Thousands of miles away from the comfort of their homes, a group of Bangladeshi women police officers defy stereotypes and face harsh realities of becoming foot soldiers in a United Nations Peacekeeping Mission in Haiti in the Caribbean region.
All this is documented by two Academy and Emmy award-winning women directors: Geeta Gandbhir of India and Sharmeen Obaid-Chinoy from Pakistan -- on Bangladeshi police officers who were part of the UN peacekeeping mission in Haiti. The documentary, “A Journey of a Thousand Miles: Peacekeepers” was screened at the Mumbai Association of Moving Images Festival, after its world premiere to a packed audience at the Toronto International Film Festival (TIFF) earlier this year.
The documentary follows a unit of 160 Bangladeshi women who, between June 2013 and July 2014, joined the United Nations Stabilizing Mission in Haiti (MINUSTAH). They form one of the world's first all-female, predominantly Muslim peacekeeping units. The women -- young and old, married and single, mothers and daughters-- come from every corner of Bangladesh.
The cameras follow these women from their recruitment to the unit, to pre-deployment training, and throughout their yearlong tour of duty in Haiti. They confront extreme poverty, crumbling healthcare systems, violent anti-government protests and opposition to their very presence.
“The film focuses on three of women in this unit as they grapple with the harsh realities of becoming foot soldiers in a United Nations Peacekeeping Mission. Ultimately, however, the women rise to the occasion, providing essential community support to the region,” said the co-directors.
While the Bangladeshi women immerse themselves in their duties, intimate scenes of the families they love and left behind provide a stark contrast throughout the film.
“We witness first hand their return home and the subsequent reintegration into family life -- a process that is at once a relief and a profound challenge,” they added.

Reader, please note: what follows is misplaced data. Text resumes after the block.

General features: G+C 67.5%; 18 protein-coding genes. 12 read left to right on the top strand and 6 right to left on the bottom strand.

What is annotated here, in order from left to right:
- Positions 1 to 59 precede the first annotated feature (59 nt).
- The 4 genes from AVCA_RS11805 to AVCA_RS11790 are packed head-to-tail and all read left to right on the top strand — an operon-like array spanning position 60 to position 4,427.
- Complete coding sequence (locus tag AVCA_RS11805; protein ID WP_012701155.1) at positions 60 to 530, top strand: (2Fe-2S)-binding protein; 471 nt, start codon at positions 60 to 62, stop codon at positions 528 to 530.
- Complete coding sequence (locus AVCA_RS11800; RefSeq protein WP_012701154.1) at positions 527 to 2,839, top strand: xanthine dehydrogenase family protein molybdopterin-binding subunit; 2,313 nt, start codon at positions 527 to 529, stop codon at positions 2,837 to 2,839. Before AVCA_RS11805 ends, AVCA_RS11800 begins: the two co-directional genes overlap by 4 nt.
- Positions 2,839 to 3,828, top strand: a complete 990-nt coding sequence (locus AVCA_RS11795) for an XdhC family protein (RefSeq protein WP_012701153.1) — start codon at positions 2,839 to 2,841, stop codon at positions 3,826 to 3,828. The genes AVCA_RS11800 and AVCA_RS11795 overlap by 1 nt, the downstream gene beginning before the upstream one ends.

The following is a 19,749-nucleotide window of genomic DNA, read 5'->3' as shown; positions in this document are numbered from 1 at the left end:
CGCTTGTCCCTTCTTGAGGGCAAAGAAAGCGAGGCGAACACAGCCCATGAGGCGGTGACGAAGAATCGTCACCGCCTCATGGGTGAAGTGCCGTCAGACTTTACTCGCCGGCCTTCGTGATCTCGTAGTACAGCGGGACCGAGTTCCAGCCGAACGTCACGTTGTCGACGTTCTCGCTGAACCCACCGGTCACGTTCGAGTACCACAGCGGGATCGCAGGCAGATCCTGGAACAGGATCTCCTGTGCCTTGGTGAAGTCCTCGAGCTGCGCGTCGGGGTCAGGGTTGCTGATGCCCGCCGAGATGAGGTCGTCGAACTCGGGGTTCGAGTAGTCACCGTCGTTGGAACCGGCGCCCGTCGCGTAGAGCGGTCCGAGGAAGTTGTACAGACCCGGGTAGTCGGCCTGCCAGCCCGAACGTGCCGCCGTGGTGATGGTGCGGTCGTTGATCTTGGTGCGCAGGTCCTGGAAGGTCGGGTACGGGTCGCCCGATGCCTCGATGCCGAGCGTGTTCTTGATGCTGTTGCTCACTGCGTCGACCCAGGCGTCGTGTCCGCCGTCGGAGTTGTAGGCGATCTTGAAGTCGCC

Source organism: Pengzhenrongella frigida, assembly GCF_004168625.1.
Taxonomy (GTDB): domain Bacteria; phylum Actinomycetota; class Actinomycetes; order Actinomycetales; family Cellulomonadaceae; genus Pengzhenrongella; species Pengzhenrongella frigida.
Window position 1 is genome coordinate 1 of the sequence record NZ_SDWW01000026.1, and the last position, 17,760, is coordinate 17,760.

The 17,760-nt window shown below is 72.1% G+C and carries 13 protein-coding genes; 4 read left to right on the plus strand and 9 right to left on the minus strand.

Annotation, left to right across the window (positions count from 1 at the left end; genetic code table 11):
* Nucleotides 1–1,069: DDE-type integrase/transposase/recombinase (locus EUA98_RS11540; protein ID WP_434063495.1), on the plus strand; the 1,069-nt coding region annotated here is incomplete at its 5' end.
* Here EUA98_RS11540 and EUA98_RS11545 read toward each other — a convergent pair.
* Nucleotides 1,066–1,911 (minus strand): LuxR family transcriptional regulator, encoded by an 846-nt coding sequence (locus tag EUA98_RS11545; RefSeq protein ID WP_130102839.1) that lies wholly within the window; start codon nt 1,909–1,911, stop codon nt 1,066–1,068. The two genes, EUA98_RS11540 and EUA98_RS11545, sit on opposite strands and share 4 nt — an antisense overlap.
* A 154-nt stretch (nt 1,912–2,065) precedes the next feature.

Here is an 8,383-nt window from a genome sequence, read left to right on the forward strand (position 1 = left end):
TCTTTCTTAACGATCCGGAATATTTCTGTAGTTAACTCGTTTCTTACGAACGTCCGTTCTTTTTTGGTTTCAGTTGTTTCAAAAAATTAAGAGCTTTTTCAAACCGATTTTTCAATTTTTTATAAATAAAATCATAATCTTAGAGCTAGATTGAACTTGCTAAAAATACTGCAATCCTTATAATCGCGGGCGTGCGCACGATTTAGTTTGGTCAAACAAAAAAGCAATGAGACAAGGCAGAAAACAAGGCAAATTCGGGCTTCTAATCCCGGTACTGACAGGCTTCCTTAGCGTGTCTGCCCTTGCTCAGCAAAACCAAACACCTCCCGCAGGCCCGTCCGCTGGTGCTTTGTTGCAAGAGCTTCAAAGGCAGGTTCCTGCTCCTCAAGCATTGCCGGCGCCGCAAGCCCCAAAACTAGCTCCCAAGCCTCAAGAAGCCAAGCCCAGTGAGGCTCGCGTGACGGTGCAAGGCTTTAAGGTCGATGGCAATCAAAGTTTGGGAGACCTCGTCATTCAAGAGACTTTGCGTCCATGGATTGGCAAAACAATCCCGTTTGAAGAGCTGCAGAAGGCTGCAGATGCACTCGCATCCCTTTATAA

“A Journey of a Thousand Miles” is a bold look at the women who make up this global force, going beyond the statistics and news stories to look at who these officers are at individual level,” said Geeta and Sharmeen.
The directors said they wanted to make a film about Muslim women who defy stereotypes. “These Bangladeshi women are the breadwinners who go out from their traditional communities to leave the men at home with the children. It's a role for women in that region that we haven't heard much about and these women do it effectively. It's important for everyone to see that,” according to Geeta and Sharmeen.
It took three years to make the film. “We were with them at least a week or week and a half every month over the course of their time there (in Haiti). It was the same when they were in Bangladesh."
The documentary's executive producer Irfan Izhar said it was not an easy task as in this kind of shoots, the safety of the crew is very important and travelling to different places with full crew is also challenging. He said the World Premiere at the Toronto Festival was a great experience as “both our shows were full and we got lots of appreciation and people like the film.”
Asad Faruqi is the director of photography, music is by Kishon Khan and Maya Mumma is the editor of the documentary, which will now travel to a documentary festival in New York.